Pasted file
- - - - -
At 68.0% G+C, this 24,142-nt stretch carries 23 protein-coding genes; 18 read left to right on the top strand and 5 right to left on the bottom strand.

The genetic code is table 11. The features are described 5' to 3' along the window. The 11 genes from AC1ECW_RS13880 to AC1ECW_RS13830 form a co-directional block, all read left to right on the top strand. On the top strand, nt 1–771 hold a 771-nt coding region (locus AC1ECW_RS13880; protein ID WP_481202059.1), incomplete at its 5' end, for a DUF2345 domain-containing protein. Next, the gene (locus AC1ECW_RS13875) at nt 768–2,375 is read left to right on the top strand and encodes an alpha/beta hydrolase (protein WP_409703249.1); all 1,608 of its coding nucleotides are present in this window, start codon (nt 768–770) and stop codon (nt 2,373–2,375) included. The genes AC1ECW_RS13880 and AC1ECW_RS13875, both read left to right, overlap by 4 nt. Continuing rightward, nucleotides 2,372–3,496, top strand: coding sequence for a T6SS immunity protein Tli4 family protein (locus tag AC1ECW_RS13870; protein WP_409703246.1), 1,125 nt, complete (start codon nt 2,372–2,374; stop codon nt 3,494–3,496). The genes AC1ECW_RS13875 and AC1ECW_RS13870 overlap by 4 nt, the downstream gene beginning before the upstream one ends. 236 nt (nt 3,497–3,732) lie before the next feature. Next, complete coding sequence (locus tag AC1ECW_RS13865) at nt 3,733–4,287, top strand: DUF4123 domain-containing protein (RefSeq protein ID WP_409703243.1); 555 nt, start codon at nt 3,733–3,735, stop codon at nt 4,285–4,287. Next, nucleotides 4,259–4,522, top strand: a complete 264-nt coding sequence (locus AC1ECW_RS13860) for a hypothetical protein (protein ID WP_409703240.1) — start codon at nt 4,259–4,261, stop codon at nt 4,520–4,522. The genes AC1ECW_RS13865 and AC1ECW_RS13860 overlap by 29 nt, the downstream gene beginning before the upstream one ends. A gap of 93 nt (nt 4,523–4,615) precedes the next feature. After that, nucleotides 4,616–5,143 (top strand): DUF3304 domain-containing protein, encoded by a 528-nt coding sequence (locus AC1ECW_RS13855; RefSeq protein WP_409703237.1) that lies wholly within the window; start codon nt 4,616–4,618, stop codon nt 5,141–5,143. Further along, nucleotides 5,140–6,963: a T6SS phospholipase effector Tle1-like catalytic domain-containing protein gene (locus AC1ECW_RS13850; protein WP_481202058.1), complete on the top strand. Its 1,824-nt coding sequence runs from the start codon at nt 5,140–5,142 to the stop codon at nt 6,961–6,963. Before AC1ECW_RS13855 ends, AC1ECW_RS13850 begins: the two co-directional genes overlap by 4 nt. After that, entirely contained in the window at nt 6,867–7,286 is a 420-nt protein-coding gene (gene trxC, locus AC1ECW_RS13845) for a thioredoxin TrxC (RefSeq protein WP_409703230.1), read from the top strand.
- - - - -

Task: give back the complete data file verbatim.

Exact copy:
At 68.0% G+C, this 24,142-nt stretch carries 23 protein-coding genes; 18 read left to right on the top strand and 5 right to left on the bottom strand.

The genetic code is table 11. The features are described 5' to 3' along the window. The 11 genes from AC1ECW_RS13880 to AC1ECW_RS13830 form a co-directional block, all read left to right on the top strand. On the top strand, nt 1–771 hold a 771-nt coding region (locus AC1ECW_RS13880; protein ID WP_481202059.1), incomplete at its 5' end, for a DUF2345 domain-containing protein. Next, the gene (locus AC1ECW_RS13875) at nt 768–2,375 is read left to right on the top strand and encodes an alpha/beta hydrolase (protein WP_409703249.1); all 1,608 of its coding nucleotides are present in this window, start codon (nt 768–770) and stop codon (nt 2,373–2,375) included. The genes AC1ECW_RS13880 and AC1ECW_RS13875, both read left to right, overlap by 4 nt. Continuing rightward, nucleotides 2,372–3,496, top strand: coding sequence for a T6SS immunity protein Tli4 family protein (locus tag AC1ECW_RS13870; protein WP_409703246.1), 1,125 nt, complete (start codon nt 2,372–2,374; stop codon nt 3,494–3,496). The genes AC1ECW_RS13875 and AC1ECW_RS13870 overlap by 4 nt, the downstream gene beginning before the upstream one ends. 236 nt (nt 3,497–3,732) lie before the next feature. Next, complete coding sequence (locus tag AC1ECW_RS13865) at nt 3,733–4,287, top strand: DUF4123 domain-containing protein (RefSeq protein ID WP_409703243.1); 555 nt, start codon at nt 3,733–3,735, stop codon at nt 4,285–4,287. Next, nucleotides 4,259–4,522, top strand: a complete 264-nt coding sequence (locus AC1ECW_RS13860) for a hypothetical protein (protein ID WP_409703240.1) — start codon at nt 4,259–4,261, stop codon at nt 4,520–4,522. The genes AC1ECW_RS13865 and AC1ECW_RS13860 overlap by 29 nt, the downstream gene beginning before the upstream one ends. A gap of 93 nt (nt 4,523–4,615) precedes the next feature. After that, nucleotides 4,616–5,143 (top strand): DUF3304 domain-containing protein, encoded by a 528-nt coding sequence (locus AC1ECW_RS13855; RefSeq protein WP_409703237.1) that lies wholly within the window; start codon nt 4,616–4,618, stop codon nt 5,141–5,143. Further along, nucleotides 5,140–6,963: a T6SS phospholipase effector Tle1-like catalytic domain-containing protein gene (locus AC1ECW_RS13850; protein WP_481202058.1), complete on the top strand. Its 1,824-nt coding sequence runs from the start codon at nt 5,140–5,142 to the stop codon at nt 6,961–6,963. Before AC1ECW_RS13855 ends, AC1ECW_RS13850 begins: the two co-directional genes overlap by 4 nt. After that, entirely contained in the window at nt 6,867–7,286 is a 420-nt protein-coding gene (gene trxC, locus AC1ECW_RS13845) for a thioredoxin TrxC (RefSeq protein WP_409703230.1), read from the top strand.